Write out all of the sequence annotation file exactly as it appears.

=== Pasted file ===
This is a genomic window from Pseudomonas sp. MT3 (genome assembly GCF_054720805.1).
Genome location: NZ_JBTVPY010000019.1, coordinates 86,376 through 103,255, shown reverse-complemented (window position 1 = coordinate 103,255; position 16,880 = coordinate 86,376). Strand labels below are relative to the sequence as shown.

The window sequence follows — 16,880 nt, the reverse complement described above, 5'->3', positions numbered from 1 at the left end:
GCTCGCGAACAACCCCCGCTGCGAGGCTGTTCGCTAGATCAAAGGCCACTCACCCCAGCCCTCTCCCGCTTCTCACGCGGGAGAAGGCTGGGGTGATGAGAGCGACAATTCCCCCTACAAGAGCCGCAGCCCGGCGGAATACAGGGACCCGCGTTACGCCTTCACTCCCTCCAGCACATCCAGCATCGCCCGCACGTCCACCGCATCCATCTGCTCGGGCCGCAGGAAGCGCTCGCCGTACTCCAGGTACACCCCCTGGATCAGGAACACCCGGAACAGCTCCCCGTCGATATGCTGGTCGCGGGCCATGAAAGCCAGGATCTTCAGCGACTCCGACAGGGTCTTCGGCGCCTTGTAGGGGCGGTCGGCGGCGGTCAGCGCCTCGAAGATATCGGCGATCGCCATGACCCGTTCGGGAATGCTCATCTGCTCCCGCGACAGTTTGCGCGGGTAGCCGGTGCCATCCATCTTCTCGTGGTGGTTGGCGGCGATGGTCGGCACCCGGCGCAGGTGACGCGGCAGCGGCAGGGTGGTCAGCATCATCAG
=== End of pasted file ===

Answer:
This is a genomic window from Pseudomonas sp. MT3 (genome assembly GCF_054720805.1).
Genome location: NZ_JBTVPY010000019.1, coordinates 86,376 through 103,255, shown reverse-complemented (window position 1 = coordinate 103,255; position 16,880 = coordinate 86,376). Strand labels below are relative to the sequence as shown.

The window sequence follows — 16,880 nt, the reverse complement described above, 5'->3', positions numbered from 1 at the left end:
GCTCGCGAACAACCCCCGCTGCGAGGCTGTTCGCTAGATCAAAGGCCACTCACCCCAGCCCTCTCCCGCTTCTCACGCGGGAGAAGGCTGGGGTGATGAGAGCGACAATTCCCCCTACAAGAGCCGCAGCCCGGCGGAATACAGGGACCCGCGTTACGCCTTCACTCCCTCCAGCACATCCAGCATCGCCCGCACGTCCACCGCATCCATCTGCTCGGGCCGCAGGAAGCGCTCGCCGTACTCCAGGTACACCCCCTGGATCAGGAACACCCGGAACAGCTCCCCGTCGATATGCTGGTCGCGGGCCATGAAAGCCAGGATCTTCAGCGACTCCGACAGGGTCTTCGGCGCCTTGTAGGGGCGGTCGGCGGCGGTCAGCGCCTCGAAGATATCGGCGATCGCCATGACCCGTTCGGGAATGCTCATCTGCTCCCGCGACAGTTTGCGCGGGTAGCCGGTGCCATCCATCTTCTCGTGGTGGTTGGCGGCGATGGTCGGCACCCGGCGCAGGTGACGCGGCAGCGGCAGGGTGGTCAGCATCATCAG